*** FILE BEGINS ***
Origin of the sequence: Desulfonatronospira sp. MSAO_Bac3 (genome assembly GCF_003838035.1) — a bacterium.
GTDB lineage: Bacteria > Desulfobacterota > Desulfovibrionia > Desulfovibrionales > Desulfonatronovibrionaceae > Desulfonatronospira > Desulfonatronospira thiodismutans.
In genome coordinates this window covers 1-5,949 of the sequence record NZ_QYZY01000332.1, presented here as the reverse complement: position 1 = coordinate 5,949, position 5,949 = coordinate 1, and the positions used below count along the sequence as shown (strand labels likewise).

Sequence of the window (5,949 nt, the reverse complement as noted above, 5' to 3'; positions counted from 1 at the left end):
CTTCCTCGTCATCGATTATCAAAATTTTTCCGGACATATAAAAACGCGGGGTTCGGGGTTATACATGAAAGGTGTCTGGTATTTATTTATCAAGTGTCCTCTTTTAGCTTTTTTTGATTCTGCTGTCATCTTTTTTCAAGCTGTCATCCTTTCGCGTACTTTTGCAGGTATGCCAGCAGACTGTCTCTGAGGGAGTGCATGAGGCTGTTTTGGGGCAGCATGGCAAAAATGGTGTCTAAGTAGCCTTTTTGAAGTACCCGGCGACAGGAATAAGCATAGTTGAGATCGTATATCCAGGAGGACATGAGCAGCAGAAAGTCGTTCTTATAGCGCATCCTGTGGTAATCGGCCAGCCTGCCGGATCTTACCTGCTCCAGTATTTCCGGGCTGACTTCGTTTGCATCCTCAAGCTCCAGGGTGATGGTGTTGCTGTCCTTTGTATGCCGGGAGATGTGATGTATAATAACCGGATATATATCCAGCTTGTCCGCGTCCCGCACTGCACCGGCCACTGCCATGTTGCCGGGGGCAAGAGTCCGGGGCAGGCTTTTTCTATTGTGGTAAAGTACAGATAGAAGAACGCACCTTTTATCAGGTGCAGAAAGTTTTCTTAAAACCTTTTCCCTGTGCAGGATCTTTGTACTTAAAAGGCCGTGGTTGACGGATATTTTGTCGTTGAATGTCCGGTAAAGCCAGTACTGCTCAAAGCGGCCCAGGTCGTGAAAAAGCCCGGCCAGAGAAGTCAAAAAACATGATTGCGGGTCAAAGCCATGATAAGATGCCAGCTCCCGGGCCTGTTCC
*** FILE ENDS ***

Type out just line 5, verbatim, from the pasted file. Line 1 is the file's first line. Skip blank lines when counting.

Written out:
CTTCCTCGTCATCGATTATCAAAATTTTTCCGGACATATAAAAACGCGGGGTTCGGGGTTATACATGAAAGGTGTCTGGTATTTATTTATCAAGTGTCCTCTTTTAGCTTTTTTTGATTCTGCTGTCATCTTTTTTCAAGCTGTCATCCTTTCGCGTACTTTTGCAGGTATGCCAGCAGACTGTCTCTGAGGGAGTGCATGAGGCTGTTTTGGGGCAGCATGGCAAAAATGGTGTCTAAGTAGCCTTTTTGAAGTACCCGGCGACAGGAATAAGCATAGTTGAGATCGTATATCCAGGAGGACATGAGCAGCAGAAAGTCGTTCTTATAGCGCATCCTGTGGTAATCGGCCAGCCTGCCGGATCTTACCTGCTCCAGTATTTCCGGGCTGACTTCGTTTGCATCCTCAAGCTCCAGGGTGATGGTGTTGCTGTCCTTTGTATGCCGGGAGATGTGATGTATAATAACCGGATATATATCCAGCTTGTCCGCGTCCCGCACTGCACCGGCCACTGCCATGTTGCCGGGGGCAAGAGTCCGGGGCAGGCTTTTTCTATTGTGGTAAAGTACAGATAGAAGAACGCACCTTTTATCAGGTGCAGAAAGTTTTCTTAAAACCTTTTCCCTGTGCAGGATCTTTGTACTTAAAAGGCCGTGGTTGACGGATATTTTGTCGTTGAATGTCCGGTAAAGCCAGTACTGCTCAAAGCGGCCCAGGTCGTGAAAAAGCCCGGCCAGAGAAGTCAAAAAACATGATTGCGGGTCAAAGCCATGATAAGATGCCAGCTCCCGGGCCTGTTCC